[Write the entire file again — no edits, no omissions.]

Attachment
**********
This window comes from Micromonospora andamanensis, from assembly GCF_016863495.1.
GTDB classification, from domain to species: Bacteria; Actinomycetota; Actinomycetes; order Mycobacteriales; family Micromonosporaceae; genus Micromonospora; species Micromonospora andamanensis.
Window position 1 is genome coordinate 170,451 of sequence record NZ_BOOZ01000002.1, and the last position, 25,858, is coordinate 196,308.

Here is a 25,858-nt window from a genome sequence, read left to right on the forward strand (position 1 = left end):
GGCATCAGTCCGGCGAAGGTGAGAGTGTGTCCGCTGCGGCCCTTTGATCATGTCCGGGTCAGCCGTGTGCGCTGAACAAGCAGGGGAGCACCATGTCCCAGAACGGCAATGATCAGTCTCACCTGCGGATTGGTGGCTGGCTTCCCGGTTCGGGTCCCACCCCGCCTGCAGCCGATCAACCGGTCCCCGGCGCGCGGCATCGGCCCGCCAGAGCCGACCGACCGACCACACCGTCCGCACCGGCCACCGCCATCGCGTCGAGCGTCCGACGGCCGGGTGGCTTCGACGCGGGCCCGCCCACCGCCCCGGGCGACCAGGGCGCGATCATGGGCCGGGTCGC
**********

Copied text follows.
This window comes from Micromonospora andamanensis, from assembly GCF_016863495.1.
GTDB classification, from domain to species: Bacteria; Actinomycetota; Actinomycetes; order Mycobacteriales; family Micromonosporaceae; genus Micromonospora; species Micromonospora andamanensis.
Window position 1 is genome coordinate 170,451 of sequence record NZ_BOOZ01000002.1, and the last position, 25,858, is coordinate 196,308.

Here is a 25,858-nt window from a genome sequence, read left to right on the forward strand (position 1 = left end):
GGCATCAGTCCGGCGAAGGTGAGAGTGTGTCCGCTGCGGCCCTTTGATCATGTCCGGGTCAGCCGTGTGCGCTGAACAAGCAGGGGAGCACCATGTCCCAGAACGGCAATGATCAGTCTCACCTGCGGATTGGTGGCTGGCTTCCCGGTTCGGGTCCCACCCCGCCTGCAGCCGATCAACCGGTCCCCGGCGCGCGGCATCGGCCCGCCAGAGCCGACCGACCGACCACACCGTCCGCACCGGCCACCGCCATCGCGTCGAGCGTCCGACGGCCGGGTGGCTTCGACGCGGGCCCGCCCACCGCCCCGGGCGACCAGGGCGCGATCATGGGCCGGGTCGC